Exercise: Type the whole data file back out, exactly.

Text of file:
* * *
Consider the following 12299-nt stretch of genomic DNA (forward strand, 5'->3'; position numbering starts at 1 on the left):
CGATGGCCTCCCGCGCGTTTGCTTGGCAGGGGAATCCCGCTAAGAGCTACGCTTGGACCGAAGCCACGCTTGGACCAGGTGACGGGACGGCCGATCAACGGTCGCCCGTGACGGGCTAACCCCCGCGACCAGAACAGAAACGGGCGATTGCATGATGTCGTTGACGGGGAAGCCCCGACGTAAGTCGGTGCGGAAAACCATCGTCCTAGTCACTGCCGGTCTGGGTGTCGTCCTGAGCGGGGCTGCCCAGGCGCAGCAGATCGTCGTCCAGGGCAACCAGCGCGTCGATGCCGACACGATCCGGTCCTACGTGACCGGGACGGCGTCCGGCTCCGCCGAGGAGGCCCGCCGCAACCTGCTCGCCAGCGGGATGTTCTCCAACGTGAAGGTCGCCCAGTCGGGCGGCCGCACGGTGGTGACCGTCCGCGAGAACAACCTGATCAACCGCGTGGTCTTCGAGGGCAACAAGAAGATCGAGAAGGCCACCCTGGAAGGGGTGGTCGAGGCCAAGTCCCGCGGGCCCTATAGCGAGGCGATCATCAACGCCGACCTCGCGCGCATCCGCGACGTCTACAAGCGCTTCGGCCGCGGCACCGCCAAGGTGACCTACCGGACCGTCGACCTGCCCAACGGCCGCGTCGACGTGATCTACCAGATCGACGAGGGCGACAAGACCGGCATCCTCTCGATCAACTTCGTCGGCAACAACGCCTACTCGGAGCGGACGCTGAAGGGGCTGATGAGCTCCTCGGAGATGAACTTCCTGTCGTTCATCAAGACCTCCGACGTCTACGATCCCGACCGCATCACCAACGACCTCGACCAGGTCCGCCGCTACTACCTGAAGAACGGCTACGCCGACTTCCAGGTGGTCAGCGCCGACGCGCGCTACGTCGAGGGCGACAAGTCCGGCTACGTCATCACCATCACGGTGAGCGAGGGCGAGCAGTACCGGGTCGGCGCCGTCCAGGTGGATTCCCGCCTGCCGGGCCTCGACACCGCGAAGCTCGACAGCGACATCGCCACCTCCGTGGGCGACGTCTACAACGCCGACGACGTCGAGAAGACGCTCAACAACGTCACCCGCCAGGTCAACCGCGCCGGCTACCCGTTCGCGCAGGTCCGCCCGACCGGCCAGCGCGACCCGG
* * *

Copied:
Consider the following 12299-nt stretch of genomic DNA (forward strand, 5'->3'; position numbering starts at 1 on the left):
CGATGGCCTCCCGCGCGTTTGCTTGGCAGGGGAATCCCGCTAAGAGCTACGCTTGGACCGAAGCCACGCTTGGACCAGGTGACGGGACGGCCGATCAACGGTCGCCCGTGACGGGCTAACCCCCGCGACCAGAACAGAAACGGGCGATTGCATGATGTCGTTGACGGGGAAGCCCCGACGTAAGTCGGTGCGGAAAACCATCGTCCTAGTCACTGCCGGTCTGGGTGTCGTCCTGAGCGGGGCTGCCCAGGCGCAGCAGATCGTCGTCCAGGGCAACCAGCGCGTCGATGCCGACACGATCCGGTCCTACGTGACCGGGACGGCGTCCGGCTCCGCCGAGGAGGCCCGCCGCAACCTGCTCGCCAGCGGGATGTTCTCCAACGTGAAGGTCGCCCAGTCGGGCGGCCGCACGGTGGTGACCGTCCGCGAGAACAACCTGATCAACCGCGTGGTCTTCGAGGGCAACAAGAAGATCGAGAAGGCCACCCTGGAAGGGGTGGTCGAGGCCAAGTCCCGCGGGCCCTATAGCGAGGCGATCATCAACGCCGACCTCGCGCGCATCCGCGACGTCTACAAGCGCTTCGGCCGCGGCACCGCCAAGGTGACCTACCGGACCGTCGACCTGCCCAACGGCCGCGTCGACGTGATCTACCAGATCGACGAGGGCGACAAGACCGGCATCCTCTCGATCAACTTCGTCGGCAACAACGCCTACTCGGAGCGGACGCTGAAGGGGCTGATGAGCTCCTCGGAGATGAACTTCCTGTCGTTCATCAAGACCTCCGACGTCTACGATCCCGACCGCATCACCAACGACCTCGACCAGGTCCGCCGCTACTACCTGAAGAACGGCTACGCCGACTTCCAGGTGGTCAGCGCCGACGCGCGCTACGTCGAGGGCGACAAGTCCGGCTACGTCATCACCATCACGGTGAGCGAGGGCGAGCAGTACCGGGTCGGCGCCGTCCAGGTGGATTCCCGCCTGCCGGGCCTCGACACCGCGAAGCTCGACAGCGACATCGCCACCTCCGTGGGCGACGTCTACAACGCCGACGACGTCGAGAAGACGCTCAACAACGTCACCCGCCAGGTCAACCGCGCCGGCTACCCGTTCGCGCAGGTCCGCCCGACCGGCCAGCGCGACCCGG